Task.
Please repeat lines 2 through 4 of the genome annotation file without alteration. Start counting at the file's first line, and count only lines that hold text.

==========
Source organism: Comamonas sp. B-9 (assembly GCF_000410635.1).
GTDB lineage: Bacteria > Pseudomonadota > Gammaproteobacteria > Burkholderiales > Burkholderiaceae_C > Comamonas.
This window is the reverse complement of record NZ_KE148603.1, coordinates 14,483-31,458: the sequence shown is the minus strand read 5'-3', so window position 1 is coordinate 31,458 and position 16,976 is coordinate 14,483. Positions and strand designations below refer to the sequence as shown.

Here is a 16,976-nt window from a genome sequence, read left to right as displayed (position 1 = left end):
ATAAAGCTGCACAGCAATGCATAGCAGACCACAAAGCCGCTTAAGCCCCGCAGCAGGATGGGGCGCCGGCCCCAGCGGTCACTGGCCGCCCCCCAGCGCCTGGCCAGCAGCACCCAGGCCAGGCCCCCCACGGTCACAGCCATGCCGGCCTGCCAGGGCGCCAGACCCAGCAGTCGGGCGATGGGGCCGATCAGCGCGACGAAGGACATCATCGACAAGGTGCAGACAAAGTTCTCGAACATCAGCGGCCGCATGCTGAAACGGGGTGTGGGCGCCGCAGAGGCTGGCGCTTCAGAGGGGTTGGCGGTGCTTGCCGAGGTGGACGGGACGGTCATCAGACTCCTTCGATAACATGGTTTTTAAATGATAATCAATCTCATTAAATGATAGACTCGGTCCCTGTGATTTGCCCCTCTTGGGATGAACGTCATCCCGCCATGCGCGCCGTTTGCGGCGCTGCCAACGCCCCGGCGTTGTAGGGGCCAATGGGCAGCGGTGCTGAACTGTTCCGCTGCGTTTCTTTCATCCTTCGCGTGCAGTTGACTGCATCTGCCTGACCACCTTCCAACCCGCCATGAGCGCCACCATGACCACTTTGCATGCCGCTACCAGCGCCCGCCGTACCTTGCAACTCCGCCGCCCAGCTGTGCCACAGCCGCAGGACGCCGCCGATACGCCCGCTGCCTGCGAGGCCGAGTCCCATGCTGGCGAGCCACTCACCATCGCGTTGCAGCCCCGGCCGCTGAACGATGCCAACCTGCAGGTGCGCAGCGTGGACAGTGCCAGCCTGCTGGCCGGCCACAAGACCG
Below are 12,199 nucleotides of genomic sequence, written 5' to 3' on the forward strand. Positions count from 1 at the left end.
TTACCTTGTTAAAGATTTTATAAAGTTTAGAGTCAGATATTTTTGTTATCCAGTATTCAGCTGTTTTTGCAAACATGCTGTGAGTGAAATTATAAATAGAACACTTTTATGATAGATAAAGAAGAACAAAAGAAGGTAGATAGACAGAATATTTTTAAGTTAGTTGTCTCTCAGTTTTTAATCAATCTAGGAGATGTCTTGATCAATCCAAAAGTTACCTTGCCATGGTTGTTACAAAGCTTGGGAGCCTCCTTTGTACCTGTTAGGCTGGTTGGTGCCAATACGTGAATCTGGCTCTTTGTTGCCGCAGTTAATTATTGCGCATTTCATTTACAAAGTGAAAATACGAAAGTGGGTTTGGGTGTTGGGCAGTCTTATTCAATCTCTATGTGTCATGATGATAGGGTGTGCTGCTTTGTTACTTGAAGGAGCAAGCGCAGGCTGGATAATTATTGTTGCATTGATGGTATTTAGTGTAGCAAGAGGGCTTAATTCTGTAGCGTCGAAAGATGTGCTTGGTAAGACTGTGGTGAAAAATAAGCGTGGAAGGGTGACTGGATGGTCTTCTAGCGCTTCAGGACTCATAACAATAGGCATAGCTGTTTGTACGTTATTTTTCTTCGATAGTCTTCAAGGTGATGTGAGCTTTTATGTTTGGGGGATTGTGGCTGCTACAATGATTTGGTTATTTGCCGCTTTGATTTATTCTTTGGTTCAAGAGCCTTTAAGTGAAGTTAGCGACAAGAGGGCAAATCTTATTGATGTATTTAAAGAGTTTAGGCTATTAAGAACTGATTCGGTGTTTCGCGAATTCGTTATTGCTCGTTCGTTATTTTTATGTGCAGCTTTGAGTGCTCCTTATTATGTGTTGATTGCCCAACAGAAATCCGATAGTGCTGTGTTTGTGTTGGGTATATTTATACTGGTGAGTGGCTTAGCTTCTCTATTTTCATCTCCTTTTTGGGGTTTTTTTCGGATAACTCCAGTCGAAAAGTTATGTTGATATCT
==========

GTDB lineage: Bacteria > Pseudomonadota > Gammaproteobacteria > Burkholderiales > Burkholderiaceae_C > Comamonas.
This window is the reverse complement of record NZ_KE148603.1, coordinates 14,483-31,458: the sequence shown is the minus strand read 5'-3', so window position 1 is coordinate 31,458 and position 16,976 is coordinate 14,483. Positions and strand designations below refer to the sequence as shown.

Here is a 16,976-nt window from a genome sequence, read left to right as displayed (position 1 = left end):